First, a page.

Checking out Dead Bees:

Hunting for Prey on the Ground:

Flying to Top of Beehive:

Slamming Prey:

Two consecutive days of observation reveals a change in behavior from one day to the next. On May 11th, the tanager flew onto the beehive and occasionally took short ‘sallies’ or ‘hawks’ from the plumcot tree – flying and catching bees in the air and bringing his trophy to the top of the beehive:

Jim has lots of other birds in his yard (House Sparrows and Gray Catbirds in particular). They seem to tolerate each other BUT on this day, the tanager aggressively chased a catbird that got too close to the tanager’s preferred perch in the plumcot tree.

Gray Catbird (Upper Left Corner):


On May 12th, the tanager focused on flitting from the plumcot to another nearby non-flowering tree in Jim’s yard. It was not seriously feeding on the bees. Interactions with the catbird and other birds were more ‘friendly’. And it took a long bath and dried its feathers while perched in the plumcot – displaying puffy downy feathers at the fold of the wings. Is he hopefully preparing for the female’s arrival? Will he sing his robin-like song for her?


With the health of his bee hives in mind, Jim did admit that he was hoping his visitor was NOT planning for his ‘sweetheart’ to show up so they could build a nest and move in for the entire summer. Valerie and Nancy (an observer) ask: ‘‘ How would a female tanager know to come to Peaks Island when her normal breeding range is south of here?”  None of us had an answer. We tried to calm Jim’s fears by suggesting that his visitor was far enough off course that his female friends were unlikely to find him.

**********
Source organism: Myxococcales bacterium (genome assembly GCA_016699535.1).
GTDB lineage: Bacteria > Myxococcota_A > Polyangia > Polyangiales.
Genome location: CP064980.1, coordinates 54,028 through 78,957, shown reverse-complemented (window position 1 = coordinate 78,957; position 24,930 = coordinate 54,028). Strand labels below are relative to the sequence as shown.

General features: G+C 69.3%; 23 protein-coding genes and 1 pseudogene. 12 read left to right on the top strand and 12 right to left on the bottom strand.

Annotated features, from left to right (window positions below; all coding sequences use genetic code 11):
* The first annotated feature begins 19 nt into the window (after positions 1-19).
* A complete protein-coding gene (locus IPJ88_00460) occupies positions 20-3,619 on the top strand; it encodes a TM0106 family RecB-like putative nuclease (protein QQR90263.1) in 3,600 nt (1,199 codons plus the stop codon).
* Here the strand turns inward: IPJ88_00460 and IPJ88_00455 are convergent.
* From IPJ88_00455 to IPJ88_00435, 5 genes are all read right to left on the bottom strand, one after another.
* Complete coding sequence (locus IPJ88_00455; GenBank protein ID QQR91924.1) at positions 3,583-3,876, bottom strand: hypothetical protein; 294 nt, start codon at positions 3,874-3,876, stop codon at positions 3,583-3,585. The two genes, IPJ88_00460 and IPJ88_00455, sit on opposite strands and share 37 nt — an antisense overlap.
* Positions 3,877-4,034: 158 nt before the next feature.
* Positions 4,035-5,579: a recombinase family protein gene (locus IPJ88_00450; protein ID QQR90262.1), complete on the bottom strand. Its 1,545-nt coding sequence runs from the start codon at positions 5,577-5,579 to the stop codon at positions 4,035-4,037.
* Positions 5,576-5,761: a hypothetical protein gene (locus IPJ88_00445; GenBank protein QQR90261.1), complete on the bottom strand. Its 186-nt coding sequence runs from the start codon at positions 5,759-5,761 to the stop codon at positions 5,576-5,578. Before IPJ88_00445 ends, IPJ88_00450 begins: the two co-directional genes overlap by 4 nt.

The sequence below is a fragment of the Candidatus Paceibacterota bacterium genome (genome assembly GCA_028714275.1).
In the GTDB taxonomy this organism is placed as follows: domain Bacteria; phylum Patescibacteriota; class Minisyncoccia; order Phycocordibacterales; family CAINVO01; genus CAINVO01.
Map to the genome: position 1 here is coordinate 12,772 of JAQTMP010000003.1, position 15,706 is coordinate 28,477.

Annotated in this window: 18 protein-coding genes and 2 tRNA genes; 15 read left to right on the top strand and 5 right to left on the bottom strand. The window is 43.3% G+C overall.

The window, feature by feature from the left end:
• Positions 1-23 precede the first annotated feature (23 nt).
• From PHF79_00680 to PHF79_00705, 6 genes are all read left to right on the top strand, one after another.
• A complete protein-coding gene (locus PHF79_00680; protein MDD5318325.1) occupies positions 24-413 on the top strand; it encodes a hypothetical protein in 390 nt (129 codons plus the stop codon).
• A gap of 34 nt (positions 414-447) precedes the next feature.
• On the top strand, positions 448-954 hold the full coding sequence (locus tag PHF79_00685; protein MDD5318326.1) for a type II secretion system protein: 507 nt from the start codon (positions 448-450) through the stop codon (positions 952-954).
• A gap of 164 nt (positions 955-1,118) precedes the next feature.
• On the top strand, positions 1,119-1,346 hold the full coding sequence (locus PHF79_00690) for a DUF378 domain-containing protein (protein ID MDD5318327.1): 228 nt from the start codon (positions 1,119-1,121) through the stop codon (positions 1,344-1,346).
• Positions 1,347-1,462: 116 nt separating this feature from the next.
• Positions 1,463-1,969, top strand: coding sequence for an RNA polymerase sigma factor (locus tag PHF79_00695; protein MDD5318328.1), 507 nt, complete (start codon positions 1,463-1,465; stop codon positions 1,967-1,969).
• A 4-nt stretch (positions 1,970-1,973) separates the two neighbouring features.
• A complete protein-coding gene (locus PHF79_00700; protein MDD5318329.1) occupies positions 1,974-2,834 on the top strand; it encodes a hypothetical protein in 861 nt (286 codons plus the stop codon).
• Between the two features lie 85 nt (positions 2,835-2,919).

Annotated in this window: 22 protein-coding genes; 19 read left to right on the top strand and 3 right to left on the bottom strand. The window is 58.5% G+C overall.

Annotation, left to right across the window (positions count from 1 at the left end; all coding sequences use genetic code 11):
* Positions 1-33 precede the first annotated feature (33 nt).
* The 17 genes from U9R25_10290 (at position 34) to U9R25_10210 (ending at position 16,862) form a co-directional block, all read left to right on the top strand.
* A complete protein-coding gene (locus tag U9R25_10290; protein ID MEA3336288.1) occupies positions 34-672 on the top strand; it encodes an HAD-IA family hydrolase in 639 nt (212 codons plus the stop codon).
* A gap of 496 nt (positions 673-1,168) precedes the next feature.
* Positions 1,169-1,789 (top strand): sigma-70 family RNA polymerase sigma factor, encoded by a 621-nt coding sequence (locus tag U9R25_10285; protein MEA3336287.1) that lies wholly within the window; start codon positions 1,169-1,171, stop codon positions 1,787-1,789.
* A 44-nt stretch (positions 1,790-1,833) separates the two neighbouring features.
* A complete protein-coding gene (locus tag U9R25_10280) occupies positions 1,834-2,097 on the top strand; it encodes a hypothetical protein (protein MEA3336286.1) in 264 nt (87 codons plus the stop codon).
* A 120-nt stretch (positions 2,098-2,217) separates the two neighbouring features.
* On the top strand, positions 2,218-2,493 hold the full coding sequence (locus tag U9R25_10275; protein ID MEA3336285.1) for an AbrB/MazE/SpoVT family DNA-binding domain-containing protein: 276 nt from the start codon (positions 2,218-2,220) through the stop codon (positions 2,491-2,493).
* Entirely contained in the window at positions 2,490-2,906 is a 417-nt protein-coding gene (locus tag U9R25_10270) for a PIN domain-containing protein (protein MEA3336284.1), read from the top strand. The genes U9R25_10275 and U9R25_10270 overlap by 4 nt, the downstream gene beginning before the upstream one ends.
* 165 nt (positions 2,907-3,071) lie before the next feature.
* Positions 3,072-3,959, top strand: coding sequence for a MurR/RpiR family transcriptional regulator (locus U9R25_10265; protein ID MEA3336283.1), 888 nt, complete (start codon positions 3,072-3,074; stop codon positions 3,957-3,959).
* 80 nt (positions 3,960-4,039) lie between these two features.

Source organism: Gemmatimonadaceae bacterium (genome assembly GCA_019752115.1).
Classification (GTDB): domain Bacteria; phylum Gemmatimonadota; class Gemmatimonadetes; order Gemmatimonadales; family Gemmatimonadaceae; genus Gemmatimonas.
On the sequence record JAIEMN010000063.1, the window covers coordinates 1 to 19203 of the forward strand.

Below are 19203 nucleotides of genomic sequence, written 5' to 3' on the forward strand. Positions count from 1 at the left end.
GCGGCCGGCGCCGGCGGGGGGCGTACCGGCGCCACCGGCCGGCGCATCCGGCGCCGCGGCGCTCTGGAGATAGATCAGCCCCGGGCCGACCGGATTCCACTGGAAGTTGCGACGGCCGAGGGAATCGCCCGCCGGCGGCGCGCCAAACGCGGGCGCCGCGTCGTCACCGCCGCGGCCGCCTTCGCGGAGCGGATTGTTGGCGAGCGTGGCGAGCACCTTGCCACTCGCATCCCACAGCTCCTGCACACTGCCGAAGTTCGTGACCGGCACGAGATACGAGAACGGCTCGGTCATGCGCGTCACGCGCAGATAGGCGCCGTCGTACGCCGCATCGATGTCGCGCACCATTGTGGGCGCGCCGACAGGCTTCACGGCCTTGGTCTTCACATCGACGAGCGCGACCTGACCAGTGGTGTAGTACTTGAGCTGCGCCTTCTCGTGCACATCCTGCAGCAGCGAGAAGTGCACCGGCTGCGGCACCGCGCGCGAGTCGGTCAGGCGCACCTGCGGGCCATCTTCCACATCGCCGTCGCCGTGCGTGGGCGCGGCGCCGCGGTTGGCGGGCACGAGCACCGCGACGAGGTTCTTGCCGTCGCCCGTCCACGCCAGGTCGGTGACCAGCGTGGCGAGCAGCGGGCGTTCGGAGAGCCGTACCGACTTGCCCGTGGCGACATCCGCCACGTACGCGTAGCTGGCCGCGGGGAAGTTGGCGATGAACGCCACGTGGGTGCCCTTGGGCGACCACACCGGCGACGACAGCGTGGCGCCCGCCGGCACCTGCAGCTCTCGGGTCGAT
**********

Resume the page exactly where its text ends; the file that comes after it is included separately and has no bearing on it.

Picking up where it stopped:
Jim then got a bit philosophical, commenting “…if it does stay (and the female arrives) it is telling us something…..” We assumed he meant something regarding climate change.


In the meantime, here is some info on what will take place if she does appear.


In its normal breeding range, the female Summer Tanager usually arrives slightly later than the male. Once she arrives courtship begins. The female searches for the nest site, accompanied by the male. The male defends the nest territory by singing. The female manages the nest building with some assistance from the male.  Three to five eggs are laid. The female is in charge of incubation for 11-12 days.  Both parents feed the nestlings. Age at which young leave the nest is not well documented. (Source: Birds of the World).


Female Summer Tanager

Immature Male Summer Tanager




By: Valerie Kelly and Patty Wainright

Reviewed by: Jim Lausier, Sam Wainright, Marty, Michelle Brown

Photos by: Valerie and Patty unless otherwise labeled


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The objective of The Backshore Bird Blog is to share the wonder and diversity of bird species seen along the Peaks Island shore.